Twitter: No big deal, but everyone needs to change their password
Biz does a GitHub, downplays security blunder as log file of credentials left unencrypted
Twitter is ringing in World Password Day by notifying its users, all 330 million of them, that their login credentials were left unencrypted in an internal log file and should be changed.
Chief technology officer Parag Agrawal broke the news on Wednesday that its internal team had found that, while passwords are usually stored scrambled by encryption, some software had caused at least one log file to record them in plaintext.
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"We mask passwords through a process called hashing using a function known as bcrypt, which replaces the actual password with a random set of numbers and letters that are stored in Twitter’s system. This allows our systems to validate your account credentials without revealing your password. This is an industry standard," Agrawal said of the non-functioning security feature.
"Due to a bug, passwords were written to an internal log before completing the hashing process."
Twitter is stressing that the issue was found in-house by its own engineers, and that so far there are no indications of anyone outside the company being able to even view the file, let alone harvest the passwords.
Still, Twitter is advising everyone who has an account to change their password and do the same with any other site where the password was reused (as a best practice you shouldn't be reusing passwords anyway).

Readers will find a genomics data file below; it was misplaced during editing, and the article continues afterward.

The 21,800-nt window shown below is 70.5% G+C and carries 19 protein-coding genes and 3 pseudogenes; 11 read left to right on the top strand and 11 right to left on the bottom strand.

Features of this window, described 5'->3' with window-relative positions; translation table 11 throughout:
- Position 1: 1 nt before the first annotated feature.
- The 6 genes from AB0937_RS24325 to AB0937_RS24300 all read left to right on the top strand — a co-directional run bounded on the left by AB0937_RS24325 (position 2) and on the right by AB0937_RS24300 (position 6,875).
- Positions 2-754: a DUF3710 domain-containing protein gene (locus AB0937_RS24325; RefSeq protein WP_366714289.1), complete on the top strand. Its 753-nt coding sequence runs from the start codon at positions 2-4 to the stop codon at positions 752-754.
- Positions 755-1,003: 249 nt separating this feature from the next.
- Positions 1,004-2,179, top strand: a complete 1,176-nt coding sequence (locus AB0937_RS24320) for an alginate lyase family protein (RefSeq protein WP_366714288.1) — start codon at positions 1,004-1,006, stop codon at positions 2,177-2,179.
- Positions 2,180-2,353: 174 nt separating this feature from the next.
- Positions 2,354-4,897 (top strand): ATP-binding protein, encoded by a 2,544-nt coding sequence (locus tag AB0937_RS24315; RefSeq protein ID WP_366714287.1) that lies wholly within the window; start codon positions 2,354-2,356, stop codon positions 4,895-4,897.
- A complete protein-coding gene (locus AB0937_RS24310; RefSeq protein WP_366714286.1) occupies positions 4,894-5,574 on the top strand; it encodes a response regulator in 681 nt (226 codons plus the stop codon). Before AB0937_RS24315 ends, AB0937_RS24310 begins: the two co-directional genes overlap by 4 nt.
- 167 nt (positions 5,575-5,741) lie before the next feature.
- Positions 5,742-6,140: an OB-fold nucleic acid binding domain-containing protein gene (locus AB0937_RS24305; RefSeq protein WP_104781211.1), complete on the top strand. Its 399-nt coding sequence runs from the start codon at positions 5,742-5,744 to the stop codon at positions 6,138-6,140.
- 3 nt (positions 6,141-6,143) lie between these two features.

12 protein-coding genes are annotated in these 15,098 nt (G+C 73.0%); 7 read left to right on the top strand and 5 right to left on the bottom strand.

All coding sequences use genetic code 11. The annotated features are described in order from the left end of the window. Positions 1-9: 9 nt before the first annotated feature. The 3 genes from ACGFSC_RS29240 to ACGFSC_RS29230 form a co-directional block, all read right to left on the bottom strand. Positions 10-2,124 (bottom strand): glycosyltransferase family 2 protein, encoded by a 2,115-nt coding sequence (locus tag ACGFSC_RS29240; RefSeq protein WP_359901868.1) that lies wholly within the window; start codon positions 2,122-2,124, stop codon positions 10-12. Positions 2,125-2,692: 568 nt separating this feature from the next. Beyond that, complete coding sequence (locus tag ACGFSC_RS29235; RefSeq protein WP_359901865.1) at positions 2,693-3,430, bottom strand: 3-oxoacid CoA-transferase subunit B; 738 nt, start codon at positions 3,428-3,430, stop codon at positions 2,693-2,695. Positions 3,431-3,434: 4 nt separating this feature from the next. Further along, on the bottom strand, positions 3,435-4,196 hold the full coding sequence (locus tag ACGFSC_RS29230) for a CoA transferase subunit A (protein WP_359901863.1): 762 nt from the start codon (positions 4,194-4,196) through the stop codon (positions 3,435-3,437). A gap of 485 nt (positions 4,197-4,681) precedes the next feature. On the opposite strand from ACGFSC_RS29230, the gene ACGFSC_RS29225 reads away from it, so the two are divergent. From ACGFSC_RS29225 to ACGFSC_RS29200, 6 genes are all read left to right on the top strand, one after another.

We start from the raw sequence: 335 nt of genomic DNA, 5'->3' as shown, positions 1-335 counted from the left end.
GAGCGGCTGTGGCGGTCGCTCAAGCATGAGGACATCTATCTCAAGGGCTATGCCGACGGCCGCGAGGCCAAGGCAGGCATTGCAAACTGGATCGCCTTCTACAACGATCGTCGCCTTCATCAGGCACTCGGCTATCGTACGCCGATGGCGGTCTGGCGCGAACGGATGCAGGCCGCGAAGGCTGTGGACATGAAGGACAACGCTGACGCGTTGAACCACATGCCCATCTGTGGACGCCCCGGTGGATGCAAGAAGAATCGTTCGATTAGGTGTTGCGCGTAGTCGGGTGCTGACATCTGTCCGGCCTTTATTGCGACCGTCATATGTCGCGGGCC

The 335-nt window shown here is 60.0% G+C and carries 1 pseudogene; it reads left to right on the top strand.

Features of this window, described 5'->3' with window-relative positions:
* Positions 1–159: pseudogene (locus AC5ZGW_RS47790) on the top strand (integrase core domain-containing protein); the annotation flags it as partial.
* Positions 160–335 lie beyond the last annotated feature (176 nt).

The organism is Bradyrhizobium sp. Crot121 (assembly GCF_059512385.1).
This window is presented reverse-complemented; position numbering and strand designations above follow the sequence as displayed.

"We are very sorry this happened," Agrawal added. "We recognize and appreciate the trust you place in us, and are committed to earning that trust every day."
The timing of the disclosure is particularly annoying for Twitter, as much of the internet is today observing World Password Day by raising awareness of good password management practices and safe storage.
Certainly this was not the type of exposure Twitter was seeking, particularly as it tries to beef up its protection of user data in the wake of the Cambridge Analytica data-harvesting scandal.
$ git blame
Meanwhile, GitHub suffered a similar blunder: it also dumped its users' account passwords as plaintext into its log files.
"During the course of regular auditing, GitHub discovered that a recently introduced bug exposed a small number of users’ passwords to our internal logging system, including yours," GitHub wrote in an email to its users.
"We have corrected this, but you'll need to reset your password to regain access to your account.
"GitHub stores user passwords with secure cryptographic hashes (bcrypt). However, this recently introduced bug resulted in our secure internal logs recording plaintext user passwords when users initiated a password reset. Rest assured, these passwords were not accessible to the public or other GitHub users at any time.
"Additionally, they were not accessible to the majority of GitHub staff and we have determined that it is very unlikely that any GitHub staff accessed these logs. GitHub does not intentionally store passwords in plaintext format. Instead, we use modern cryptographic methods to ensure passwords are stored securely in production. To note, GitHub has not been hacked or compromised in any way." ®
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